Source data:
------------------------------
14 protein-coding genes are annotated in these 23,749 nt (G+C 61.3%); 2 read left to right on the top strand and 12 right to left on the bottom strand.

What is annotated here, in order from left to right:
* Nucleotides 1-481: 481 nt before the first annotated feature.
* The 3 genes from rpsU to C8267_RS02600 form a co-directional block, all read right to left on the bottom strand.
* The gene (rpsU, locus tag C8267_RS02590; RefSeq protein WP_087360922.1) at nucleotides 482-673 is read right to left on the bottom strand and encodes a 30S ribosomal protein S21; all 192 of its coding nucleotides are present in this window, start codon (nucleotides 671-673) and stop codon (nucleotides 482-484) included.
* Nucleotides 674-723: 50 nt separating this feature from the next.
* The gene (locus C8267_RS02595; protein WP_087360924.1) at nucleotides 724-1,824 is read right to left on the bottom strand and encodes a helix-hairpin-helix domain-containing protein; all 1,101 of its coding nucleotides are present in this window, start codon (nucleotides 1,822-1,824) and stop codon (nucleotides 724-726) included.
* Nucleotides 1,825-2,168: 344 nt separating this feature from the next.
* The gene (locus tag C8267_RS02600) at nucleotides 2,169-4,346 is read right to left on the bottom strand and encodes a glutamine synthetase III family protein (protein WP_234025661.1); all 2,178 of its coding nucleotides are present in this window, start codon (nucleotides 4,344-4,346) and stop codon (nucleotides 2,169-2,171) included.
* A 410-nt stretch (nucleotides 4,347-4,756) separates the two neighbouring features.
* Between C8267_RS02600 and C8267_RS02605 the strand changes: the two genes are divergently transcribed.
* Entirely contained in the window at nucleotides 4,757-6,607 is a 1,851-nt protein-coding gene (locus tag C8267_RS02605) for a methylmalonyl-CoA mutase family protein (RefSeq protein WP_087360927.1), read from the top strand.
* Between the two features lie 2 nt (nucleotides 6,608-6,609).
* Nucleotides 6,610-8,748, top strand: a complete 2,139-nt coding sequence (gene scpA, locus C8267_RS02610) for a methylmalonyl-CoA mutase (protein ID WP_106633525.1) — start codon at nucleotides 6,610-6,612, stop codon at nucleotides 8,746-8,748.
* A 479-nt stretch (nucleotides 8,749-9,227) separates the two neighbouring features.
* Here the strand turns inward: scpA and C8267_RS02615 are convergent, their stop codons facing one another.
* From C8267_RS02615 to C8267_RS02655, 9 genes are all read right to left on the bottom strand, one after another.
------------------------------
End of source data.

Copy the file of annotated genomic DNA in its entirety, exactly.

14 protein-coding genes are annotated in these 23,749 nt (G+C 61.3%); 2 read left to right on the top strand and 12 right to left on the bottom strand.

What is annotated here, in order from left to right:
* Nucleotides 1-481: 481 nt before the first annotated feature.
* The 3 genes from rpsU to C8267_RS02600 form a co-directional block, all read right to left on the bottom strand.
* The gene (rpsU, locus tag C8267_RS02590; RefSeq protein WP_087360922.1) at nucleotides 482-673 is read right to left on the bottom strand and encodes a 30S ribosomal protein S21; all 192 of its coding nucleotides are present in this window, start codon (nucleotides 671-673) and stop codon (nucleotides 482-484) included.
* Nucleotides 674-723: 50 nt separating this feature from the next.
* The gene (locus C8267_RS02595; protein WP_087360924.1) at nucleotides 724-1,824 is read right to left on the bottom strand and encodes a helix-hairpin-helix domain-containing protein; all 1,101 of its coding nucleotides are present in this window, start codon (nucleotides 1,822-1,824) and stop codon (nucleotides 724-726) included.
* Nucleotides 1,825-2,168: 344 nt separating this feature from the next.
* The gene (locus tag C8267_RS02600) at nucleotides 2,169-4,346 is read right to left on the bottom strand and encodes a glutamine synthetase III family protein (protein WP_234025661.1); all 2,178 of its coding nucleotides are present in this window, start codon (nucleotides 4,344-4,346) and stop codon (nucleotides 2,169-2,171) included.
* A 410-nt stretch (nucleotides 4,347-4,756) separates the two neighbouring features.
* Between C8267_RS02600 and C8267_RS02605 the strand changes: the two genes are divergently transcribed.
* Entirely contained in the window at nucleotides 4,757-6,607 is a 1,851-nt protein-coding gene (locus tag C8267_RS02605) for a methylmalonyl-CoA mutase family protein (RefSeq protein WP_087360927.1), read from the top strand.
* Between the two features lie 2 nt (nucleotides 6,608-6,609).
* Nucleotides 6,610-8,748, top strand: a complete 2,139-nt coding sequence (gene scpA, locus C8267_RS02610) for a methylmalonyl-CoA mutase (protein ID WP_106633525.1) — start codon at nucleotides 6,610-6,612, stop codon at nucleotides 8,746-8,748.
* A 479-nt stretch (nucleotides 8,749-9,227) separates the two neighbouring features.
* Here the strand turns inward: scpA and C8267_RS02615 are convergent, their stop codons facing one another.
* From C8267_RS02615 to C8267_RS02655, 9 genes are all read right to left on the bottom strand, one after another.